1997 to 2007 & 2012 to 2016

Change Indicator

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Why This Indicator Matters

In 2016, Maine has the oldest median age in the nation at 44.6 years and is getting older. In the year 2000, the median age in Maine was 38.6, so along with being the oldest state, it also had the largest change in median age in the last 16 years.  In 2014, Maine was the only state where there were more deaths than births.
FMI: Census Median Age Report 2017
The high number of people over age 65 has implications for Maine's children and young adults. There may be issues in finding younger adults to fill Maine's jobs. The state tax structure will have to take into account a relatively low number of working adults in the workforce at a time when the state's social service will be needed for the growing senior population.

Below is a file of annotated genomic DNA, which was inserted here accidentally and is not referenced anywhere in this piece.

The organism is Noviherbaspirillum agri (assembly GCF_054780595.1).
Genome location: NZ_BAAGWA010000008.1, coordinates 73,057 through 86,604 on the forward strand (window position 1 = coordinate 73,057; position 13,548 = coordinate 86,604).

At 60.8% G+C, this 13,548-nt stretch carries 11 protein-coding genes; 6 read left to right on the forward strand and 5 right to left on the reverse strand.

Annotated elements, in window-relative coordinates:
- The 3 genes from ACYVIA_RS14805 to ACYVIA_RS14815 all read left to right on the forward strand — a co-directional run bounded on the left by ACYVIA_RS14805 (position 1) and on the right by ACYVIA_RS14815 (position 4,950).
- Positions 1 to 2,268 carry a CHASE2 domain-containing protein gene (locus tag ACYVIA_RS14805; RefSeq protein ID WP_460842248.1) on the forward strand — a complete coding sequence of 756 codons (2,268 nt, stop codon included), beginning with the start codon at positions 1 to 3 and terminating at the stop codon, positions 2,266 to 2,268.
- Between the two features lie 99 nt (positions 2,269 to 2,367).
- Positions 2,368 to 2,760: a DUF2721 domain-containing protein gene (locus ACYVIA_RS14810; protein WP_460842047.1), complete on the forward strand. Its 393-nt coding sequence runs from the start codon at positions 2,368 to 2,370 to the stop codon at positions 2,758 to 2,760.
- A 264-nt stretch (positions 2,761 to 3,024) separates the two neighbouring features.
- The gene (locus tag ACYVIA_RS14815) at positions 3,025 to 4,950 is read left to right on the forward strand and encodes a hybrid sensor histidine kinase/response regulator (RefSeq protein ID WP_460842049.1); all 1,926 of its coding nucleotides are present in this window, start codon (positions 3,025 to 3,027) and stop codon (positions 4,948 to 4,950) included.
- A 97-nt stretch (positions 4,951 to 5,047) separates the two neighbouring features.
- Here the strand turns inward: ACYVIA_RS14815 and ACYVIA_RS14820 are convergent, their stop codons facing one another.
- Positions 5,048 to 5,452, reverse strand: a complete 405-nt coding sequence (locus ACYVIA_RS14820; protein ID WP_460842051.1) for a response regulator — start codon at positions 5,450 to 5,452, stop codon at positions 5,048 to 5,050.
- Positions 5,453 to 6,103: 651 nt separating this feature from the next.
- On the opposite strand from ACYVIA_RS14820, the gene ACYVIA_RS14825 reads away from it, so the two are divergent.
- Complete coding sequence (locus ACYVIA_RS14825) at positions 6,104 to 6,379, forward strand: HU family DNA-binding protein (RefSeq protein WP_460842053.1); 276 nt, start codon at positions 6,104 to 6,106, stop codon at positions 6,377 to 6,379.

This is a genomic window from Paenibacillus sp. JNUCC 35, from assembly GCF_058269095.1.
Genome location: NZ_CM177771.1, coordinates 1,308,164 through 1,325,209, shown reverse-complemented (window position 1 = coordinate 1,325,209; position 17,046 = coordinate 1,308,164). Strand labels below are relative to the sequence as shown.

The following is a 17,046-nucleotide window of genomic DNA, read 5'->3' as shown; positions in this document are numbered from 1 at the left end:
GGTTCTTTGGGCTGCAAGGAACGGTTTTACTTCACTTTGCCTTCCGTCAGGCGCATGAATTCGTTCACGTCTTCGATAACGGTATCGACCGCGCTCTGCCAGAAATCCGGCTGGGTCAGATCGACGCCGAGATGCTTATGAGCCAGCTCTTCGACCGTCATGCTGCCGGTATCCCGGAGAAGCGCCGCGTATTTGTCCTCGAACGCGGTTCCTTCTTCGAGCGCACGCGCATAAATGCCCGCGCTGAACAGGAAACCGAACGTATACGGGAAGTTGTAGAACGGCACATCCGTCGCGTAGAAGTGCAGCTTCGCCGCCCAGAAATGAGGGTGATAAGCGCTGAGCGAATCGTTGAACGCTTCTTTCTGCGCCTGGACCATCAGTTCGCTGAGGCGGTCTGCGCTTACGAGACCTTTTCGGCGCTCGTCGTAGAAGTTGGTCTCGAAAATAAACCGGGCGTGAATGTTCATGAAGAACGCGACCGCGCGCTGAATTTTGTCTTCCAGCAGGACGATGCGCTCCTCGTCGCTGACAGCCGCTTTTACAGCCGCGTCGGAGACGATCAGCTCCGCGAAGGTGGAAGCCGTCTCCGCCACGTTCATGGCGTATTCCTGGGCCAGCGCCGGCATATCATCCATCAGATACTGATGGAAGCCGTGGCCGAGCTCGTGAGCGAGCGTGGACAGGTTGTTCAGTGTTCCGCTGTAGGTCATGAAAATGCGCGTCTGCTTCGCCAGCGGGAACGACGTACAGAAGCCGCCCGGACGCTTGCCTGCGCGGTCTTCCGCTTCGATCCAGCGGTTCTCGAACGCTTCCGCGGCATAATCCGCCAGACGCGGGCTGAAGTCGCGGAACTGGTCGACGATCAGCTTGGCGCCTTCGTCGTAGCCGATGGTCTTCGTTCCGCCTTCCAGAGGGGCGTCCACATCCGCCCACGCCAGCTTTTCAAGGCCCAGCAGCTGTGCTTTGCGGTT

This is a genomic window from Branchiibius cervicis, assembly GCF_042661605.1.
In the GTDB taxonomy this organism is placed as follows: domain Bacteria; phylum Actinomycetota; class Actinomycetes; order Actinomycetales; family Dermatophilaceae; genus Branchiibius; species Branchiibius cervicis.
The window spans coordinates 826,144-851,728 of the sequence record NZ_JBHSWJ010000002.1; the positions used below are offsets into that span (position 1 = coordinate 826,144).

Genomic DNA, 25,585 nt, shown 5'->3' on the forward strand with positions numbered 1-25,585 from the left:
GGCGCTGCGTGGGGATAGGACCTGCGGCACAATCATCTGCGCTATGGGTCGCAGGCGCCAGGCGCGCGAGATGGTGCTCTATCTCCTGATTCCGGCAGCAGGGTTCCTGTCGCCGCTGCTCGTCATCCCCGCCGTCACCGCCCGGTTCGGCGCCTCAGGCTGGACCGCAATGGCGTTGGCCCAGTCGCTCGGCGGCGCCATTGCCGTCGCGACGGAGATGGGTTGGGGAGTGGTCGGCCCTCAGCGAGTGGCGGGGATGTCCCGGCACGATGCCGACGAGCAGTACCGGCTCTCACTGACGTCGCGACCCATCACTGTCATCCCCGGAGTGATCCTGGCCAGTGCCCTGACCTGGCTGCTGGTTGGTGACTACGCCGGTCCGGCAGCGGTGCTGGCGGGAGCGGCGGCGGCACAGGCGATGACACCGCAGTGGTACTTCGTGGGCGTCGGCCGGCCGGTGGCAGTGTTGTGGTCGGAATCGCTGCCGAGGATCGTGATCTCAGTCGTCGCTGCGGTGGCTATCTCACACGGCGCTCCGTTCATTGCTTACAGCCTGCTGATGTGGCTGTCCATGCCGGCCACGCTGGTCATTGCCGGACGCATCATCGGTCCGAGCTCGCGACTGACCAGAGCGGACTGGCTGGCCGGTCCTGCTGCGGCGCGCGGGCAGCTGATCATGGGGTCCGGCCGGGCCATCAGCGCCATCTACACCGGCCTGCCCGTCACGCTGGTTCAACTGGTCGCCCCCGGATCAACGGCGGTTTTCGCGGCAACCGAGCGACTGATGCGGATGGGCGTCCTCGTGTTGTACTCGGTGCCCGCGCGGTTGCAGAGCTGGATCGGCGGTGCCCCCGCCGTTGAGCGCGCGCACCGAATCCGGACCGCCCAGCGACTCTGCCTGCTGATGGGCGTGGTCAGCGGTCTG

What the data shows
While the number of children has declined by 11,200 between 2012 and 2016, the opposite pattern has held true for seniors.  In Maine the number of seniors over age 65 has grown by 13.8% between 2012 and 2016 and 40.8% from 2000 to 2016. There are 31,000 more people in this age group in 2016 compared to 2012 and 74,000 more than there were in 2000. At the county level, the greatest changes in people over age 65 have been in Waldo and Sagadahoc Counties with increases of 19.7% and 18.1% respectively, but every county saw an increase of at least 7% in seniors, even those counties that are losing population overall.

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Data Provided By

Definitions: The number of individuals ages 65 and older per census American Community Survey 1-yr. estimates.

Data Source: Maine Department of Health and Human Services, Office of Data, Research and Vital Statistics.

Footnotes: Updated May 2018.